School Assembly Aims to Prevent Suicides

JONATHAN DALE PHOTO Liz Ryerson sits at her desk at Imperial High School. Liz Ryerson, the Imperial County Office of Education student assistance representative for the Imperial Unified School District, took time Thursday to explain the importance of today’s assembly and informational seminars.

It is a sad time when, according to the National Institute of Mental Health, untreated depression is the No. 1 cause of suicide, and suicide is the third-leading cause of death among teenagers.

That’s why Imperial High School will host a special assembly and workshops by Aaron and Michelle Moore, licensed therapists from Florida and part of the non-profit To Write Love On Her Arms, a suicide prevention organization started on MySpace.

Q: Liz, what are today’s events all about? What can students and staff expect to experience?

A: (Today) we have what’s called a “Be A Link” assembly. This is the continuation of a series of suicide-prevention events and handouts we have done. Here at our school, we’re all connected. Just the fact that a student attends this school means they matter, and we’re all responsible for each other. Every first-period class made a paper link and at the assembly. All of those students will connect their links together into a chain that should be half a football field long. It’ll be a real visual picture for the kids: that at our school we all want to be there for each other.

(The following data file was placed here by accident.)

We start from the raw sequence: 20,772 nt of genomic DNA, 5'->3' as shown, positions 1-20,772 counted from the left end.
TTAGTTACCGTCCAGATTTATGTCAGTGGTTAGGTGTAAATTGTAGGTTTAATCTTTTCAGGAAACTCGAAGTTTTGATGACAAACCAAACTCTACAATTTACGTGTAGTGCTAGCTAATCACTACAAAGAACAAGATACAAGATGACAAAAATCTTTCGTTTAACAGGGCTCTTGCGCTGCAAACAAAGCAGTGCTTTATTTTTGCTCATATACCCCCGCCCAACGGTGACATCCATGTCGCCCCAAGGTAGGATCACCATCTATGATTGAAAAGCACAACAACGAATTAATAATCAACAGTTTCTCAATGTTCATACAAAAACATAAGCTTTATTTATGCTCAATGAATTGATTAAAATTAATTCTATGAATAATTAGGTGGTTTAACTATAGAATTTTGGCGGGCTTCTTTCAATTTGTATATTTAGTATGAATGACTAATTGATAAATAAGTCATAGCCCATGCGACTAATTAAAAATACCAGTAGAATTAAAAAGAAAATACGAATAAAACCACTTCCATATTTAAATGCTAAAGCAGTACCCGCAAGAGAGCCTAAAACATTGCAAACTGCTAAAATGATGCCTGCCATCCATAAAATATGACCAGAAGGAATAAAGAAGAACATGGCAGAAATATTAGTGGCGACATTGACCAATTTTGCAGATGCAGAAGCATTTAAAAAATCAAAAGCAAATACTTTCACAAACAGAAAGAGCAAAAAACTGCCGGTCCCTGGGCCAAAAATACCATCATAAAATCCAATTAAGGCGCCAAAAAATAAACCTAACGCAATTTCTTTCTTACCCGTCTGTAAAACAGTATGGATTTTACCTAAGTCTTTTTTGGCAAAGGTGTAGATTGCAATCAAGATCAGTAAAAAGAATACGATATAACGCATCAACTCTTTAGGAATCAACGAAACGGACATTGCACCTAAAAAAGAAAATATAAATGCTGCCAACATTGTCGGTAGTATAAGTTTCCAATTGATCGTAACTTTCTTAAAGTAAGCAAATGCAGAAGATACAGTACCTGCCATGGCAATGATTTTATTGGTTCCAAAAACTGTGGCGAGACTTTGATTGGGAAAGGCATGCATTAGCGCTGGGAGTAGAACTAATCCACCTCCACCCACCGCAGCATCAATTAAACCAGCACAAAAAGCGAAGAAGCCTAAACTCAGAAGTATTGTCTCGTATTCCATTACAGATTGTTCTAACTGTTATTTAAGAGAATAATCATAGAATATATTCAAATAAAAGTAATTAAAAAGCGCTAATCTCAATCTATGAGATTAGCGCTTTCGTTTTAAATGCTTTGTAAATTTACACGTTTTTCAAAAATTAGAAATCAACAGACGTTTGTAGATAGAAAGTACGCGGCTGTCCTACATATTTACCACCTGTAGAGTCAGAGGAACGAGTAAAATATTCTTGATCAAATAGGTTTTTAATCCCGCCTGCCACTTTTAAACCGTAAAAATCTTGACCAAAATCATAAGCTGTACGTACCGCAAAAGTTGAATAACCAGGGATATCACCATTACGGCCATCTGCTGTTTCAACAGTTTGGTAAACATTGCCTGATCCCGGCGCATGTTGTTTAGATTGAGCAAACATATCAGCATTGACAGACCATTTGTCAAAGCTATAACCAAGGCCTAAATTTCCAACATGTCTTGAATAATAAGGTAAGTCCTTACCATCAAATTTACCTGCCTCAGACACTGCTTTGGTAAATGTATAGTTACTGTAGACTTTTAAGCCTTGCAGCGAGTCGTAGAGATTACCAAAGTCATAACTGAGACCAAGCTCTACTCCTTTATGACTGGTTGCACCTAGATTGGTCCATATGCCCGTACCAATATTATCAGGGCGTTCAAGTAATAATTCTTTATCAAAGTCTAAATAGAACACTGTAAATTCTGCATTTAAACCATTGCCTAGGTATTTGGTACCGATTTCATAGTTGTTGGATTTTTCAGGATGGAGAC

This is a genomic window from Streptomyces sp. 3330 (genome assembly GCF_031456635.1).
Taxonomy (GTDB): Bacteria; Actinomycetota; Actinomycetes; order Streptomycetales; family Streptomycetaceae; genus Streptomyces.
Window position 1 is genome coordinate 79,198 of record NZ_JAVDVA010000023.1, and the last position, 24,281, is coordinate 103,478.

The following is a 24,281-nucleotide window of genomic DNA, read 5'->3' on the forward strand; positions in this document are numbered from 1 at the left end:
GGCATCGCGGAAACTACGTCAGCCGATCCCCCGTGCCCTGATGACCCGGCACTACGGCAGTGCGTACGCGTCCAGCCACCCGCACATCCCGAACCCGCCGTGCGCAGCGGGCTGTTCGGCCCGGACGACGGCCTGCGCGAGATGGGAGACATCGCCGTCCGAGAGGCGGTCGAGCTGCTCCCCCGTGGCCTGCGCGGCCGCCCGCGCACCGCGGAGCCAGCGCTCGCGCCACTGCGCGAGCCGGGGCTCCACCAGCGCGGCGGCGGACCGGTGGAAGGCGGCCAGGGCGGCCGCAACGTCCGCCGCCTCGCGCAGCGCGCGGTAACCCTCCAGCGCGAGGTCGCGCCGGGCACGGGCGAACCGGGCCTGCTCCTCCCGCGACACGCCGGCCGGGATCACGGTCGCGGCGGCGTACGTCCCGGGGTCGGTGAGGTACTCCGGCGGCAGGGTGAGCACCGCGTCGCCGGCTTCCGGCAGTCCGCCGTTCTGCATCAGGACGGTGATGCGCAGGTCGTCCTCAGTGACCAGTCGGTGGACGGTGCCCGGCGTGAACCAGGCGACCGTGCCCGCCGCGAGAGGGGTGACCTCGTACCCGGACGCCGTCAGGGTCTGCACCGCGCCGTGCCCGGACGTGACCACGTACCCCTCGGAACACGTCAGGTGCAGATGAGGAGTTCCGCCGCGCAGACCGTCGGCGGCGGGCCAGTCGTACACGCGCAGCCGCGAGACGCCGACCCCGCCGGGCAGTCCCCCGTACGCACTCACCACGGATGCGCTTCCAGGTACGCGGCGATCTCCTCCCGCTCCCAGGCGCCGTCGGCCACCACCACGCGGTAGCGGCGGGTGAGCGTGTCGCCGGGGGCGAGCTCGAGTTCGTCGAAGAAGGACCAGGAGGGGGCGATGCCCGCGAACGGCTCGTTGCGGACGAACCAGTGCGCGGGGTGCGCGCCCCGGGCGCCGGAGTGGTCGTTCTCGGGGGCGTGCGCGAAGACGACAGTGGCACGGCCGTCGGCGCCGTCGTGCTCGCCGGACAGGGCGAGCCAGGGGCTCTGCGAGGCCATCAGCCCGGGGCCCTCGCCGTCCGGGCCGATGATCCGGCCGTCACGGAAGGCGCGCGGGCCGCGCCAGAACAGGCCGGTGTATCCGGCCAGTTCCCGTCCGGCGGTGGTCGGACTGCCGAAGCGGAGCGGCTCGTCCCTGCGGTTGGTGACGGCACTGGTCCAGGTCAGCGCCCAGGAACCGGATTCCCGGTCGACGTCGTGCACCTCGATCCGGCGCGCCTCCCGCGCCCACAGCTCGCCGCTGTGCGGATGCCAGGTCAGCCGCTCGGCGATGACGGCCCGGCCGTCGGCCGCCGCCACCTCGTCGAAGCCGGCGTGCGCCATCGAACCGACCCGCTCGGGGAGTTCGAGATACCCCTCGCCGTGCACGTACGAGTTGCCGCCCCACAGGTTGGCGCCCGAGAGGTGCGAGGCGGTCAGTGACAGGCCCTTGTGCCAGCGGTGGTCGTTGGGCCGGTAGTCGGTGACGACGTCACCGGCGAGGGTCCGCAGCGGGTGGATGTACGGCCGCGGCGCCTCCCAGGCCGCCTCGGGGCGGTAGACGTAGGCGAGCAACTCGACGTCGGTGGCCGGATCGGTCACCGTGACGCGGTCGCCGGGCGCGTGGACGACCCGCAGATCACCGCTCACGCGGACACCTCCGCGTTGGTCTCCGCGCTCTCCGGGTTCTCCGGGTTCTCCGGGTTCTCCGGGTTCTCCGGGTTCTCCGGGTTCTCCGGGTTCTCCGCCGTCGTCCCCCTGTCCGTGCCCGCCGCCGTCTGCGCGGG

Q: How does To Write Love On Her Arms (TWLOHA) fit in to this?

A: It was important to the school to find an organization that would specifically deal with the issues we want to deal with, such as self-injury and depression. Kids live online, so it is just a perfect fit to have To Write Love On Her Arms, because that organization started as a MySpace group and then went to Facebook. That’s where most teenagers hang out now, so through those sites TWLOHA reaches a lot of kids. We thought it would be something the kids would listen to.

Q: Why is this assembly being held at this particular time of the students’ lives?

A: Part of what I do here is prevention, intervention and education. I deal with all kinds of issues, whether it be grades, family issues, drugs, depression, etc. I’m available to help kids sort out what’s bothering them and then refer them to someone who can help. We just want this event to be another resource to these kids. In addition, they’re not just doing the assembly; they’re also privately talking to the teachers during lunch today. Then at 4:30 p.m. they’re going to do a parent meeting in Room 102. Even though the assembly is just for us, the afternoon parent meeting is for anyone who wants to come.

Q: What are you hoping the students, staff and parents get out of this?

A: I want the kids to have the courage to have an honest conversation with their parents about these issues, and to encourage them to seek professional health if it’s ever necessary. I want parents to be able to hear what their kids could be going through, and to be willing to help them, even if it includes getting them outside help.

Article Reprinted Courtesy of Imperial Valley Press